Shares of Wynn Resorts, Ltd. (NASDAQ:WYNN) are up nearly 18 percent year-to-date, trailing the S&P 500 by about 600 basis points and data indicate the stock’s third-quarter slide on the back of slack Macau data prompted some professional investors to reduce exposure to the gaming company.
The operator of the Wynn Macau and Wynn Palace tumbled in August as trade tensions between the US and China and geopolitical upheaval in Hong Kong, an important gateway to Macau, flared up. In September, the company forecast lower earnings before interest, taxes, depreciation and amortization (EBITDA) for July and August due in large part to softer gross gaming revenue (GGR) on the peninsula.
At Q3’s end, a total of 36 of the hedge funds were bullish on this stock, a change of -8% from the previous quarter,” according to Insider Monkey data. “By comparison, 43 hedge funds held shares or bullish call options in WYNN a year ago.”
The July through September quarter was a trying period in which to dispose of gaming stocks, including Wynn. During that time frame, the Encore Boston Harbor operator tumbled 17.17 percent while the S&P 500 lost just 1.10 percent.
Declining Hedge Fund Support
As has been widely noted, gaming stocks are often favorites of hedge fund managers, but those pros’ declining interest in Wynn Resorts puts hedge fund ownership of that name well below some gaming industry rivals.
At the end of the third quarter, 44 hedge funds held bullish positions in Eldorado Resorts, Inc. (NASDAQ:ERI), an all-time high for the regional gaming operator, while 45 such funds were involved with Eldorado takeover target Caesars Entertainment Corp. (NASDAQ:CZR).
Moreover, hedge fund bullishness on Wynn has been declining for sometime. The 36 funds holding long positions in the stock as of Sept. 30 is well below the 50 that were bullish on the name at the end of 2018’s first quarter.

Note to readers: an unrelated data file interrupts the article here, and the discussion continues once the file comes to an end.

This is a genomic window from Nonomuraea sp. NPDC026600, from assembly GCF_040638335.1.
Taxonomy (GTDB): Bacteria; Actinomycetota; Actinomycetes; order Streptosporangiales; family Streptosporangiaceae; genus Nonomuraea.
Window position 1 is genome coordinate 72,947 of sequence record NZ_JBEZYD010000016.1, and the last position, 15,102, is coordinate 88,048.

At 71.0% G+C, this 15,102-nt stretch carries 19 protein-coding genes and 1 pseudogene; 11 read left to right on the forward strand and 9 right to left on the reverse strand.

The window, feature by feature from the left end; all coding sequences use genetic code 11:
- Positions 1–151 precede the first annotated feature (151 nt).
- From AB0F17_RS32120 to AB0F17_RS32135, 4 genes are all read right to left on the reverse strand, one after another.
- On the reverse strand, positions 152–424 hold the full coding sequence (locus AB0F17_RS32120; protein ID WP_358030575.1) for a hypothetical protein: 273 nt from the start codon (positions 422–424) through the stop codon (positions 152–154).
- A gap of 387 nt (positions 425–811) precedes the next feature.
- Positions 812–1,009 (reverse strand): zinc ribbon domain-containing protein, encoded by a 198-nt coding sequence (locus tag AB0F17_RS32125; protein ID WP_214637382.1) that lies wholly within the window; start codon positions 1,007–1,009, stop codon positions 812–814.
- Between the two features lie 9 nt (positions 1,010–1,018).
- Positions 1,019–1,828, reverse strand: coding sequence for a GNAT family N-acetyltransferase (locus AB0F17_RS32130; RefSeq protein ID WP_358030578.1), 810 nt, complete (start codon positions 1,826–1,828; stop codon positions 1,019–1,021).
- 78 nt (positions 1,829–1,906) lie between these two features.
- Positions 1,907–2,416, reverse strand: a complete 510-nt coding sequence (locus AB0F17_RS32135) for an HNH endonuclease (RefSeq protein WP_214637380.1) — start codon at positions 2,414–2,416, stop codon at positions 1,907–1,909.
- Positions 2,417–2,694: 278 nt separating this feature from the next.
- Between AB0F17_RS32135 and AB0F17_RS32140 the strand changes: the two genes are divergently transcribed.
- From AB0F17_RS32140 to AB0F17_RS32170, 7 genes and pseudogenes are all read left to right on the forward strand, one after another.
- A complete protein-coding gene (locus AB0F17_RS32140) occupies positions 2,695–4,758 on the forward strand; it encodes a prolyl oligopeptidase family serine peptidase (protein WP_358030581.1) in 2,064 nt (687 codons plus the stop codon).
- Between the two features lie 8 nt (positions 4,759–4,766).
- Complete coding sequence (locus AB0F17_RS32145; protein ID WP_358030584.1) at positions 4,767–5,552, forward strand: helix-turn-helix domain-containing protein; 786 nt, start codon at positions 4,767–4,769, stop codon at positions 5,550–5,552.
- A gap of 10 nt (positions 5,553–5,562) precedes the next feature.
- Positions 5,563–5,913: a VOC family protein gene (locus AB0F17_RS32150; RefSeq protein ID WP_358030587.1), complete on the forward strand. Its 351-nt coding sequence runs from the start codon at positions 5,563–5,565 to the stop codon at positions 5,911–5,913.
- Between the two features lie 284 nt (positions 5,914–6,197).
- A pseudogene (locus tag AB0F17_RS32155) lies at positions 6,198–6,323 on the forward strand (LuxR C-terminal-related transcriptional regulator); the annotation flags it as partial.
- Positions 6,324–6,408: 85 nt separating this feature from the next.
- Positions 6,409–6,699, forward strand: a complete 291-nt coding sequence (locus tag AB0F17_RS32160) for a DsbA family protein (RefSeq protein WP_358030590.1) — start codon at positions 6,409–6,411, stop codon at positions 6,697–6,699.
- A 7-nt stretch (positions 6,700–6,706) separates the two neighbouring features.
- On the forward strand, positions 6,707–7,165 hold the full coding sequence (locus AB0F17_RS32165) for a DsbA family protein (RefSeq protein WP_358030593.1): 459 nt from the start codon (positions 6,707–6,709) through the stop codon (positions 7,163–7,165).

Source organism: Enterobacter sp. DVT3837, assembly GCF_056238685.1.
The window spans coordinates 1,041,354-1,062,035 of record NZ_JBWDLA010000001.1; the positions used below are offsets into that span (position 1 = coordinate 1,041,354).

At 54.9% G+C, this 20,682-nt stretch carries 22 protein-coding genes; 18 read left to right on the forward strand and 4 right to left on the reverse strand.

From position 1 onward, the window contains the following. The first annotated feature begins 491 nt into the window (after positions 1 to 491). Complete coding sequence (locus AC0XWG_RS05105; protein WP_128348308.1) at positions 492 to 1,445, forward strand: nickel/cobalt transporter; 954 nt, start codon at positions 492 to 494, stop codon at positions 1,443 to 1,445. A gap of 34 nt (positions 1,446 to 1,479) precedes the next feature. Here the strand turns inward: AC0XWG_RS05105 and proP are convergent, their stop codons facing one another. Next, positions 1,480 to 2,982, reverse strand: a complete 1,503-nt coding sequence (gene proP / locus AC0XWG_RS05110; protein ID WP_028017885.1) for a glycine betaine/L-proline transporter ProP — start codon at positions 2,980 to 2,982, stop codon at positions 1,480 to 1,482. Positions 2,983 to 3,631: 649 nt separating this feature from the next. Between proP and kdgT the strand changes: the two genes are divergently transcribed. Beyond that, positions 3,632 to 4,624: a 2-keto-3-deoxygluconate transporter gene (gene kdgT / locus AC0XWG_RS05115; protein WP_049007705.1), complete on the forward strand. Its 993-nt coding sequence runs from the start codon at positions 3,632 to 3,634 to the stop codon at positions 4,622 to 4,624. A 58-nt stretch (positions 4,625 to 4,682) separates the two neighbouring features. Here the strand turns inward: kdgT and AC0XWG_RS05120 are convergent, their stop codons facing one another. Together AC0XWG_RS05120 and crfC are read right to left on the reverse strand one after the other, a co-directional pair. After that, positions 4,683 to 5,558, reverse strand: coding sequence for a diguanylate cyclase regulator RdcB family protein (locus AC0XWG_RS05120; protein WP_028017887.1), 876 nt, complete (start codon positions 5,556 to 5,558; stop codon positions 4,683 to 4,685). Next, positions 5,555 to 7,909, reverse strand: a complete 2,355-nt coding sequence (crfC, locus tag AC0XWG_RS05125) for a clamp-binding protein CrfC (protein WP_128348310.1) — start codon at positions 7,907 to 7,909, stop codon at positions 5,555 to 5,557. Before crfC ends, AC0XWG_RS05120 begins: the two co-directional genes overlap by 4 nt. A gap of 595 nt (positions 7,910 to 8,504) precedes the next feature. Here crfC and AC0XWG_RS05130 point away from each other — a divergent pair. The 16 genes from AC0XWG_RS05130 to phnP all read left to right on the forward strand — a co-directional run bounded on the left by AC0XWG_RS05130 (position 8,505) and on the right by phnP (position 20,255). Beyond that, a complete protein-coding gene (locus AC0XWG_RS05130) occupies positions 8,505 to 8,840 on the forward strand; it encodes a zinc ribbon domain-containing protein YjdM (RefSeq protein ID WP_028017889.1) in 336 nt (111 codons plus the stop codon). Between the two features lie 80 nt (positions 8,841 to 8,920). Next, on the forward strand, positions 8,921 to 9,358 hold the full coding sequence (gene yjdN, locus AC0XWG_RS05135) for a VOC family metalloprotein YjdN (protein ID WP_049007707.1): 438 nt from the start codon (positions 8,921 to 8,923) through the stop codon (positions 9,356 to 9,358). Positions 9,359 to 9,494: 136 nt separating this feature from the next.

In dollar terms, Egerton Capital Limited and Sculptor Capital, both of which retain Wynn stakes as of Sept. 30, are the largest hedge fund owners of the gaming stock, controlling $407.1 million and $163.1 million of the shares, respectively.
Wynn stock is lower by almost six percent over the past week and labors nearly 22 percent below its 52-week high. Add to that, some hedge funds completely abandoned the stock in the third quarter.
It’s worth mentioning that Lone Pine Capital sold off close to $670.4 million in stock, and Lee Ainslie’s Maverick Capital was right behind this move, as the fund sold off about $34.2 million worth,” notes Insider Monkey.
Wynn remains highly levered to Macau VIP gamblers, a segment that has seen significant weakness in recent months. In the September quarter, the company said operating revenue at its two integrated resorts there declined by $132.4 million and $105.3 million, respectively, due to sluggishness among high end visitors.
The company is heavily dependent on the Chinese gambling hub as Wynn Palace and Wynn Macau combined for $1.09 billion of the operator’s $1.65 billion in third-quarter turnover.